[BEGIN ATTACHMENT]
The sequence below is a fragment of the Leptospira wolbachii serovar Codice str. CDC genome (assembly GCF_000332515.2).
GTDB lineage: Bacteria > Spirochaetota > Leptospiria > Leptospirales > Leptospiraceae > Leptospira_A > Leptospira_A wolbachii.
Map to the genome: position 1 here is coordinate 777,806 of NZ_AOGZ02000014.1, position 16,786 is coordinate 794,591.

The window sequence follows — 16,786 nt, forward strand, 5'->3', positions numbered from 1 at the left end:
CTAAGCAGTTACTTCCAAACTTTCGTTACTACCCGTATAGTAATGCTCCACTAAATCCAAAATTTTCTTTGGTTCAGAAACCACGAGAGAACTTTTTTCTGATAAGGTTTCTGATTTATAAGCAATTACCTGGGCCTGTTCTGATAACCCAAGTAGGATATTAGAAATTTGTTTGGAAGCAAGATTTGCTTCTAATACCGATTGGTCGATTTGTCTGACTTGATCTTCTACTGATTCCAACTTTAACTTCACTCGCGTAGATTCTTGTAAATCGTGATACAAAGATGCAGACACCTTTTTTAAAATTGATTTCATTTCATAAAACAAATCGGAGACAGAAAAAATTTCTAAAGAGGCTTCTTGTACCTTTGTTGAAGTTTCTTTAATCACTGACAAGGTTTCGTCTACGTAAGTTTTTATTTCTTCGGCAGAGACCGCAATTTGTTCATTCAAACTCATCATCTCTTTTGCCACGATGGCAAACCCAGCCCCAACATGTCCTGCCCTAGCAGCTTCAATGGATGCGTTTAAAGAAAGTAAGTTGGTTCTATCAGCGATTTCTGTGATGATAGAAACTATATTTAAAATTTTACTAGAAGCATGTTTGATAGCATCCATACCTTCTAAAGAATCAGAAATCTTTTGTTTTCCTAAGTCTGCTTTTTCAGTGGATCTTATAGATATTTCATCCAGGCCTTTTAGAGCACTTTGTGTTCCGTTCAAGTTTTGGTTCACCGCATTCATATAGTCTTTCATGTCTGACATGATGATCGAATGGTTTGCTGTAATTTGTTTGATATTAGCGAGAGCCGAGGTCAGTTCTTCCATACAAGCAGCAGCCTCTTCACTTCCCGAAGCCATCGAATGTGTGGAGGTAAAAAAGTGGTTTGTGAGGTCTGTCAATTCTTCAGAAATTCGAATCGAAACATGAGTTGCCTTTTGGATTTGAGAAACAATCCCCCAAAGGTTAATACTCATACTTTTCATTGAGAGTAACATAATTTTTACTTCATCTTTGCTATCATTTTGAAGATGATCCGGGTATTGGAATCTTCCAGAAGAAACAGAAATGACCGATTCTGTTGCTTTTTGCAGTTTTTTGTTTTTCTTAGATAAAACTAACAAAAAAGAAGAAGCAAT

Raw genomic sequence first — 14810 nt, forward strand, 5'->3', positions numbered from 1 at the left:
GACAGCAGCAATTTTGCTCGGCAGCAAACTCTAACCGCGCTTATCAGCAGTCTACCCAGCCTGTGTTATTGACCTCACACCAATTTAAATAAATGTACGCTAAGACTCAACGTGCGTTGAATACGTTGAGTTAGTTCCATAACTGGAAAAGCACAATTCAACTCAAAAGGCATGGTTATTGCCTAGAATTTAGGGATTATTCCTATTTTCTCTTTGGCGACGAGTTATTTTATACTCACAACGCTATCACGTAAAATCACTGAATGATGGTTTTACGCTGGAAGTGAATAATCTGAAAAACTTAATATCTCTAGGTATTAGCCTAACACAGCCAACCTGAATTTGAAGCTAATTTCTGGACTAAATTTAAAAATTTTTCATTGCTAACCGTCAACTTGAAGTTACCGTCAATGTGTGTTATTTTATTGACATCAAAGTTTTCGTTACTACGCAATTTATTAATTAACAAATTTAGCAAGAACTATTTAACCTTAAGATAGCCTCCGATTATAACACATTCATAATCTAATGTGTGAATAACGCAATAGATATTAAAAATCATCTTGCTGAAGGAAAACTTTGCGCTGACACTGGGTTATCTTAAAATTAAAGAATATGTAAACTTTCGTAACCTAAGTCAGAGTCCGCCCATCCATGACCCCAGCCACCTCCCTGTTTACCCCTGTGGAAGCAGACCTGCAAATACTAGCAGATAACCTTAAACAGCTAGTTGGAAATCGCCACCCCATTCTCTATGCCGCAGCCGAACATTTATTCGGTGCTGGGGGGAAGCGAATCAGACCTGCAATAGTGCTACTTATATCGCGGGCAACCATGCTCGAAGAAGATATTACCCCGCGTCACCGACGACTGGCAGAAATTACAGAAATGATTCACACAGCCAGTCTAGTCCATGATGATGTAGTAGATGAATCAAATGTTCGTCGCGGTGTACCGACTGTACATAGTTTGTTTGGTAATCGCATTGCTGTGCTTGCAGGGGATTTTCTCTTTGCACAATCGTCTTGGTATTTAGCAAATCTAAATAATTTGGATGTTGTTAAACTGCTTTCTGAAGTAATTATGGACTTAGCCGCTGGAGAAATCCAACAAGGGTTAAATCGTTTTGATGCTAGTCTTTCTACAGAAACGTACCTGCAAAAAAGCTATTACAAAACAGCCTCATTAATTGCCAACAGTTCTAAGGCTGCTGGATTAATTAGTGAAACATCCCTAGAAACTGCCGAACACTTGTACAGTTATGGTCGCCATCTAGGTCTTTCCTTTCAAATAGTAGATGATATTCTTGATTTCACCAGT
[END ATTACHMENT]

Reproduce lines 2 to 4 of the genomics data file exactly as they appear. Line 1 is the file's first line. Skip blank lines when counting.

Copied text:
GTDB lineage: Bacteria > Spirochaetota > Leptospiria > Leptospirales > Leptospiraceae > Leptospira_A > Leptospira_A wolbachii.
Map to the genome: position 1 here is coordinate 777,806 of NZ_AOGZ02000014.1, position 16,786 is coordinate 794,591.

The window sequence follows — 16,786 nt, forward strand, 5'->3', positions numbered from 1 at the left end: